In 2012 farms with area under cultivation between 10 and 20 hectares had the highest share in total number of organic farms (25.5%). The share of organic farms with area under cultivation less than 5 hectares was 19.3% and with area under cultivation more than 100 hectares – 4.6% of total number of organic farms. The share of organic farms with area under cultivation less than 20 hectares was 68.9% of total number of organic farms (according to the report on the state of organic farming in Poland in 2011-2012 prepared by Agricultural and Food Quality Inspection).

As regards livestock the following trends were registered over the period 2010-2012: increase in number of cattle for meat production, poultry and sheep; decrease in number of dairy cows (17% decrease), size of cows’ milk production (8% decrease) and number of pigs (mainly sows).

Domestic organic products include mainly cereals, fruits and dairy products. In 2012 more than 100,000 tons of cereals, 20000 tons of vegetables, 42 000 tons of fruits and 26 000 tons of milk and over 20 million eggs were put into the market.

2. Organic processing plants

Over the period 2003 -2013 the number of organic processing plants increased 18 times, from 22 in 2003 to 407 in 2013. In 2012 most of the organic processing plants in Poland were dealing with processing fruits and vegetables (31.6%) and production referring to grinding of cereals (23.6%). Considerably smaller was the share of coffee and tea (5%), meat (7%) and milk processing (4.7%). The production of other agriculture and food articles (for example cacao, chocolate or confectionery) was led by 24.8% of organic processing plants.

3. Framework Action Plan for Organic Food and Organic Farming in Poland for 2014-2020

Poland is aiming at further development of organic agriculture production. Taking into account its high importance the Framework Action Plan for Organic Food and Organic Farming in Poland for 2014- 2020 was prepared. The document presents actions which should be taken by the Ministry of Agriculture and Rural Development and entities supervised and subordinated to the Ministry. The main goal of the Action Plan is to further develop organic farming as well as the organic food market in Poland, which would be achieved by accomplishment of tasks set according to the following 7 specific targets:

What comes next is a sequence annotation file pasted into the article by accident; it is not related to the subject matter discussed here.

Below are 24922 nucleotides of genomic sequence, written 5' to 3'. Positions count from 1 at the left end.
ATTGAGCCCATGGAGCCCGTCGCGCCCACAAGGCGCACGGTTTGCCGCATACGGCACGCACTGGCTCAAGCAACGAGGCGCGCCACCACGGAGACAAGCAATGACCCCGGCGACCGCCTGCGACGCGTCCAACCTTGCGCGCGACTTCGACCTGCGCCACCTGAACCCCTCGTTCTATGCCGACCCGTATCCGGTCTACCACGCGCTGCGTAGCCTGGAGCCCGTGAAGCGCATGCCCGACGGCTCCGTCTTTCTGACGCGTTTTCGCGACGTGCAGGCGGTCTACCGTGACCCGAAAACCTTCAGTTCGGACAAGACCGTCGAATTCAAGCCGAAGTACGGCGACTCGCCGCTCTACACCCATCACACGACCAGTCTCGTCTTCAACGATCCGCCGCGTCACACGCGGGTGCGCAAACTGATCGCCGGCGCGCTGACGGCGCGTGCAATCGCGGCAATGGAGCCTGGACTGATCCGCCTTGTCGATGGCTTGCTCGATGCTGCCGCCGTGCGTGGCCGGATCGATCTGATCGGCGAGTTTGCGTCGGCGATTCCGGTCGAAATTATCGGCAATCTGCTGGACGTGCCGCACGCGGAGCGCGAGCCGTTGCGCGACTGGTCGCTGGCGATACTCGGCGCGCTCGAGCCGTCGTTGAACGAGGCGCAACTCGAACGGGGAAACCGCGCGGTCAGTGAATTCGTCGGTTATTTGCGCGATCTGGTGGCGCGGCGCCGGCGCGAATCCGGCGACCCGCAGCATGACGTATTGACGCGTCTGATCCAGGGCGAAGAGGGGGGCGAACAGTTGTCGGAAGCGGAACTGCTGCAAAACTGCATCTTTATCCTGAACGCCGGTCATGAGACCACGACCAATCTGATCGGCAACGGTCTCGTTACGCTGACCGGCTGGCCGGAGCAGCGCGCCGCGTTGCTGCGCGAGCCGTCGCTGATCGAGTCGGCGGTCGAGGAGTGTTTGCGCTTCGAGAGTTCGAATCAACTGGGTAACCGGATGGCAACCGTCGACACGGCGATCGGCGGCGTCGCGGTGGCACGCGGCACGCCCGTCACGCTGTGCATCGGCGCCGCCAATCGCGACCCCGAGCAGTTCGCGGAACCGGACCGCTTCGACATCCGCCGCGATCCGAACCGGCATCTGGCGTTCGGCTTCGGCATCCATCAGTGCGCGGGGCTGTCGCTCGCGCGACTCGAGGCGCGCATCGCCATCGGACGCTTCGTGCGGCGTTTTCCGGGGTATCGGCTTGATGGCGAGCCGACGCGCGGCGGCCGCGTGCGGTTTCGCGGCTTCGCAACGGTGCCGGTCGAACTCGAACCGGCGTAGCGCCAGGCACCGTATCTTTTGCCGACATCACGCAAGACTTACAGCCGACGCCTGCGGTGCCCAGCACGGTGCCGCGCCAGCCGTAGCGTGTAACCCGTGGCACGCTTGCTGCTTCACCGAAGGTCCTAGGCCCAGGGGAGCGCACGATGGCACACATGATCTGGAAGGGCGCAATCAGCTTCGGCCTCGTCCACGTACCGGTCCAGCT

• To enhance competitiveness of organic farming and increase of organic food supply on the market;
  • To encourage development of organic products processing;
  • To diversify and strengthen distribution channels for organic products;
  • To enhance consumer’s knowledge of the organic farming and organic food;
  • To strengthen cooperation between entities operating in organic farming sector;
  • To involve government and self-government authorities in development of organic farming sector;
  • To maintain high quality level of organic products control and certification system.

The above-mentioned targets and actions set to support their realization were established on the basis of the analysis of strengths, weaknesses, opportunities and threats of organic farming, which is also included in the Action Plan.


In the UK organic produce is considered a premium product, the sales for which are therefore clearly linked to the ability and willingness of the consumer to pay this premium. Therefore the points chosen on the dataset to make the comparisons are important and just choosing the 2006 mid-point can obscure the overall story.

Figure 1 would appear to suggest that the share of the utilised agricultural area (UAA) that is organic has flat lined. When one considers our domestic organic data series published as part of Agriculture in the UK

(1) it becomes clear that the amount of in-conversion land grew year-on-year from 2004 to 2007 contributing to a growth in the overall organic area from between 2006 and 2008. As the country moved into recession the amount of land in conversion collapsed to only a third of its 2007 and 2008 magnitude, this coupled with land being brought out of organic use has contributed to a fall in the UK total organic area between 2009 and 2012. The picture actually varies across the UK and despite the recent decline there is still more organic agricultural land in both England and Wales than in 2006 (1).

Figure 1 is shown in percentage terms and despite the overall increase in the UAA in the mid-2000s linked in part to the movement towards area (and not production) based farm subsidies the total organic share increased to a peak of 4.2% in 2009. Ultimately organic agriculture represents a tiny portion of both UK (and European) agriculture, to put this into perspective the total organic area would need to triple to match the area of the largest cereal crop (wheat (2)). Rather than looking at a minority portion of agriculture it can be more meaningful to consider how the wider industry is tackling its environmental impacts e.g. through agri-environment scheme uptake. At the end of 2013 in the UK there was a significant number of different agri-environment agreements (3) in place, (around 50 thousand in England alone). The area of the UK covered by entry-level, whole -farm agri -environment schemes was 6.9 million hectares (4) whilst 3.4 million hectares were covered by the more stringent higher level or targeted agri-environmental schemes (5). Around 40% of the UAA in the UK is accounted for by farms with at least an entry level agreement and therefore dwarfs the proportion of UK farmland managed organically.

  1. Agriculture in the United Kingdom: Chapter 12 - organic farming
  2. Structure of the agricultural industry in England and the UK at June: annual time series: 1984 to 2014
  3. Agriculture in the United Kingdom: Chapter 10 - public payments
  4. UK Biodiversity Indicators in your Pocket 2013: Indicator B1. Agricultural and forest area under environmental management schemes
  5. Higher and Entry level schemes are not mutually exclusive because some higher level agreements are linked to entry level agreements and may be occupying the same area of land. One cannot therefore simply add the two figures together to generate an overall area covered by agri-environment scheme.